Lisa Michaelessi Paddleball Profile by David Siegel
When Mike Melendez asked me to write a profile of Lisa Michaelessi, I said that I was not familiar with her. Mike replied, “What!! you don’t know Lisa? She was a top player in the ladies division back in the 80s and 90s….one of the best women players, bar none!” Well, though I have been involved in paddleball for over 50 years, for most of the last several decades, I’ve been insulated from the paddleball world outside of my home parks. So I needed to find out who is this Lisa Michaelessi, apparently a great player that I knew nothing about. A little Facebook search yielded a telling comment from Donnie Ciaffone: “Lisa Michaelessi, in my opinion, the best female southpaw in the Game.” I went on to find out that she is a champion, having won many women’s and mixed doubles tournaments, mostly with the likes of Kathy Guinan and Robert Sostre. Not bad! And, she’s still winning tournaments.
Lisa’s paddleball career started unconventionally. Because paddleball is a “city” game, not an elite club sport like tennis, I would venture to say most of us picked up the game on our own, usually not until adulthood. We were attracted to it because it is readily available, inexpensive and a cool way to exercise and hang out with our friends. We never had lessons! But Lisa started at age 5, encouraged and taught by her parents who were dedicated players at Marathon Park. However, it’s been my observation that terrific young paddleball players invariably fail to emerge as the stars we think they can be. A kid starts out playing the game, becomes a prodigy and looks like he or she will eventually become the greatest of all time, but then as a teenager, discovers boys or girls, tennis or other interests and paddleball goes down the tubes. Mike’s Kids Clinics is a heroic effort to reverse this trend and we all are hoping for its continued success. But getting back to Lisa, this, happily for our beloved sport, was not the case with her. She loved the game and stuck with it! Her late father, Charlie, became her mentor, teaching her the intricacies of the game, how to control the play from the right side and even had her study the top lefties of the day, like Steve Rothfeld. She became an expert at positioning and learned to play offensively, shooting for her opponent’s weakness, patiently waiting for her shot. Charlie not only taught Lisa the game, but attended all of her tournaments and most importantly, encouraged her to always do her best. Charlie certainly was the right person for the job. He was a paddleball lifer, a top B player back in the day who got turned on to paddleball at Orchard Beach.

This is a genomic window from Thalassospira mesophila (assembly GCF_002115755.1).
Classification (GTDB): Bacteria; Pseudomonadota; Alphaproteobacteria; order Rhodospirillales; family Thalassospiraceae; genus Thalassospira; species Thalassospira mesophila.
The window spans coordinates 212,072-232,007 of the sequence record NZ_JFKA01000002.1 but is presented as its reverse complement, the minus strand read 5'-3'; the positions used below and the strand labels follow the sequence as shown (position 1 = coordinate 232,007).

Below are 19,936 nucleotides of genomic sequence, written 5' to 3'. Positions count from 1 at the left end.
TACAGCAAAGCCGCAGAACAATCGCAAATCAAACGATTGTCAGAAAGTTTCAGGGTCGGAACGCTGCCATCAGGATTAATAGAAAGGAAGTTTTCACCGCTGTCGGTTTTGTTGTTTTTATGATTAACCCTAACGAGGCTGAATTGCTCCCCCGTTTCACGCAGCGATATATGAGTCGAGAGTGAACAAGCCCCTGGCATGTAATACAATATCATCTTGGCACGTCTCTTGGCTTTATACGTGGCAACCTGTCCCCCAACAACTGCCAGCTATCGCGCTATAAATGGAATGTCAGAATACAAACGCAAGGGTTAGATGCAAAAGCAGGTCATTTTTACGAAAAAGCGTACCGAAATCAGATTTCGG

By the time she was 13, Lisa’s skills had advanced to the point that she was competing in tournaments and she won her first Budweiser “B” in 1986 – the women’s singles. She continued to excel in paddleball over the years, winning many events. Except for a five year hiatus to raise her two children, she’s continued to play paddleball through to today, eventually switching to big ball, always calling Marathon Park home. She is still one of the top woman players, having won the W.E.p.A. tournament at Bay 8th St. and the Women’s Open Big Blue at Orchard Beach, both during the summer of 2016.
Lisa is an all-around athlete, combining paddleball with tennis, pickleball and softball. In the past, she was a baseball player (that’s baseball, as in hardball, not softball!), having played for 3 years and even tried out for the pros (“A League of their Own”?).
For these paddleball profiles, we ask the subject what is unique or interesting about their lives that the other players may not be aware of. Lisa has been steadfast in her response: “Nothing.” We doubt it, so perhaps others can share something we’d like to hear!